The representative of the United States said that while the Political Declaration was necessary step, it was far from perfect and its language could have been stronger with regard leaving no one behind. Despite medical advances, there had not been so much progress on preserving human rights and preventing stigma, discrimination and violence against those living with HIV/AIDS. Comprehensive services needed to reach the most vulnerable populations and it was imperative to measure and change the dynamics driving stigma and discrimination, she said, adding that AIDS would not end without the protection of sexual and reproductive rights. She went on to express a number of reservations, including the United States’ concern regarding the right to development, which had no internationally agreed meaning.
The representative of Australia called the Political Declaration “a milestone” in the fight against HIV/AIDS, placing a human rights approach to ending HIV at its core, and recognizing the need empower women and girls, including their sexual and reproductive rights, as central to ending HIV. She urged States to see it as a minimum starting point to ending AIDS. The Political Declaration should have gone further to include key populations. Australia’s HIV/AIDS response was informed by “evidence of what works”, which included engaging key populations with services that delivered a high impact at lower cost. Disappointed the text did not call to end stigma violence facing lesbian, gay, bisexual, transsexual and transgender people globally, she condemned any efforts to interpret HIV/AIDS transmission as a criminal issue.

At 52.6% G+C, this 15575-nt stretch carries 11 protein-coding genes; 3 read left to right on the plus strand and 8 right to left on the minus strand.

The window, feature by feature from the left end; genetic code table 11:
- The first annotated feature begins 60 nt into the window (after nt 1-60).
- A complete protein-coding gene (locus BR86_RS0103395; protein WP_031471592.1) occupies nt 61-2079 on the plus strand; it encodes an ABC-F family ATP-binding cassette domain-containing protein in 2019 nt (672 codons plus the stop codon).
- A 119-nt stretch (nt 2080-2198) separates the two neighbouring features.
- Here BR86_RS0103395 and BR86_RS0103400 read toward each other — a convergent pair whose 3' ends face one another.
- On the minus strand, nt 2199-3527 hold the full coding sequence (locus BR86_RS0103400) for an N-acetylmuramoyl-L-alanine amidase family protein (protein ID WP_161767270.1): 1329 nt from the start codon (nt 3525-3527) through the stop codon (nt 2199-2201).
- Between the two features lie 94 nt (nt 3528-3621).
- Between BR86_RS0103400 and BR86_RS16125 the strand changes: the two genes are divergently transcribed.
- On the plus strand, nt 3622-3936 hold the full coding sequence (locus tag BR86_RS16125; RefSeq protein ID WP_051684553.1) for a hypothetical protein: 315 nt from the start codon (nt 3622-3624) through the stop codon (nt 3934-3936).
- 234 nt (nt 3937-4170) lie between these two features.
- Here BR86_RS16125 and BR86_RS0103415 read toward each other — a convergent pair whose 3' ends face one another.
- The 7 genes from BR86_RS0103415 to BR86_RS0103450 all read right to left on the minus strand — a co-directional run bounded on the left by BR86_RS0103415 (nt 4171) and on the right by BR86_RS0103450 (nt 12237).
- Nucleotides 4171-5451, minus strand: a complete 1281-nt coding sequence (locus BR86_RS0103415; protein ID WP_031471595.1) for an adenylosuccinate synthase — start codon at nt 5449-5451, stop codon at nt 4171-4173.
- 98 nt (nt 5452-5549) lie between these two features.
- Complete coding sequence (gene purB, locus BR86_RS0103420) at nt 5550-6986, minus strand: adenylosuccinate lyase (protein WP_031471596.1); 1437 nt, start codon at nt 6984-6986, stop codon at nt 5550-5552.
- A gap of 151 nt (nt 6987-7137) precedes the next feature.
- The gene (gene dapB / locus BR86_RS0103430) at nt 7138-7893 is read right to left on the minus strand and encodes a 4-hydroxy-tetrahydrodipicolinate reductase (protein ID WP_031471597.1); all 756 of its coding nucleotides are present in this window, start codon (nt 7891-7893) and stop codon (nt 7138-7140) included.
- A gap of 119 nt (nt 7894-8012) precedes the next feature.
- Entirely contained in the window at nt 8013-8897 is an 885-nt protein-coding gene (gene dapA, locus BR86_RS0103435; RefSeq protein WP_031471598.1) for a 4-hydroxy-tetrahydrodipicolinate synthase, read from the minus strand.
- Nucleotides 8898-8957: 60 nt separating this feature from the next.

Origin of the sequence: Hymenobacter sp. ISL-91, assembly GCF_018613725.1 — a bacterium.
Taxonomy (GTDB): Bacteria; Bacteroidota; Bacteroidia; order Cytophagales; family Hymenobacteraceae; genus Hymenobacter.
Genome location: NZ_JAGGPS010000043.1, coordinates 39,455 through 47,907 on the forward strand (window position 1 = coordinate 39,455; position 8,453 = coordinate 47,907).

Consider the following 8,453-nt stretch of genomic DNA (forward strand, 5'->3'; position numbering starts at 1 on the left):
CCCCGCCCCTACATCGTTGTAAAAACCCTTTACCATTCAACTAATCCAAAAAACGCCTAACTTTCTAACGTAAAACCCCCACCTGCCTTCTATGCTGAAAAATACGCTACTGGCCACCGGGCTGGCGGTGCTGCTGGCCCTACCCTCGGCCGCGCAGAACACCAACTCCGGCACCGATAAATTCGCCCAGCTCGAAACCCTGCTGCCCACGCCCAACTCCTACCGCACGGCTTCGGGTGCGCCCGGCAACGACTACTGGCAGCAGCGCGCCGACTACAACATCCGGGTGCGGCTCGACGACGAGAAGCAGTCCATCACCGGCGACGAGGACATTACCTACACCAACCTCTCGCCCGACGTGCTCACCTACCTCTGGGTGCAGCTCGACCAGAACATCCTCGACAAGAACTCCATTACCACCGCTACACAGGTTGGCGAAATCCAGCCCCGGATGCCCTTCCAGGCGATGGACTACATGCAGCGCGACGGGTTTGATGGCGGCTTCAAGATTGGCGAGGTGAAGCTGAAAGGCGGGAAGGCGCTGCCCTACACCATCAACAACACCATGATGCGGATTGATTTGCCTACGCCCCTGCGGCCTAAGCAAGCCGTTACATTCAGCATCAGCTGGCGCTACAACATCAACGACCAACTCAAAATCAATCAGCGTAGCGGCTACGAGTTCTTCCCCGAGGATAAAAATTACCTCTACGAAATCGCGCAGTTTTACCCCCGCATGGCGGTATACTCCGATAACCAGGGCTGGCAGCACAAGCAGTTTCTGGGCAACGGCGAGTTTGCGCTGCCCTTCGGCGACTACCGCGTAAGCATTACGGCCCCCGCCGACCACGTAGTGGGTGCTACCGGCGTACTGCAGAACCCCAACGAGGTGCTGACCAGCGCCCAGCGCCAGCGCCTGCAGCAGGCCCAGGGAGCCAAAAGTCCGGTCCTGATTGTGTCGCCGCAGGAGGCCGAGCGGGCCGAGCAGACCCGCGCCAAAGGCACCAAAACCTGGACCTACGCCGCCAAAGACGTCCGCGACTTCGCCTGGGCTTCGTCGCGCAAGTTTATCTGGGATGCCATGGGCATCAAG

The representative of Djibouti underscored a national determination to implement non-discriminatory policies to eliminate AIDS by 2030. Emphasizing the importance of leadership and national ownership in those efforts, she welcomed paragraph 4 for reaffirming States’ sovereign rights and the need to implement the Political Declaration in line with federal laws, development priorities and different cultural, religious and other values. For Djibouti, key and vulnerable populations were women and young people. References to sexual and reproductive health should not be interpreted as an appeal for people living with HIV/AIDS to interrupt their pregnancies, she said. National efforts on that issue consisted of eliminating mother-to-child transmission and she urged continued support for those initiatives. Djibouti ensured access to sexual and reproductive health services for all women under commitments made at the International Conference on Population and Development in Cairo. Paragraphs 14 and 61 of the Political Declaration did not imply a reinterpretation of the Cairo Programme of Action and could not be interpreted as a guarantee of uncontrolled access to sexual and reproductive health services.
The representative of Trinidad and Tobago recognized the importance of paragraph 4, noting that health-care services, including in HIV/AIDS prevention, treatment and care, were provided to all citizens. The provision of pre-exposure prophylaxis, however, went against his country’s post-exposure prophylactic policy. Such an approach could give a false sense of security and encourage risky behaviour. He was pleased to join consensus and pledged to implement the Political Declaration in line with national priorities.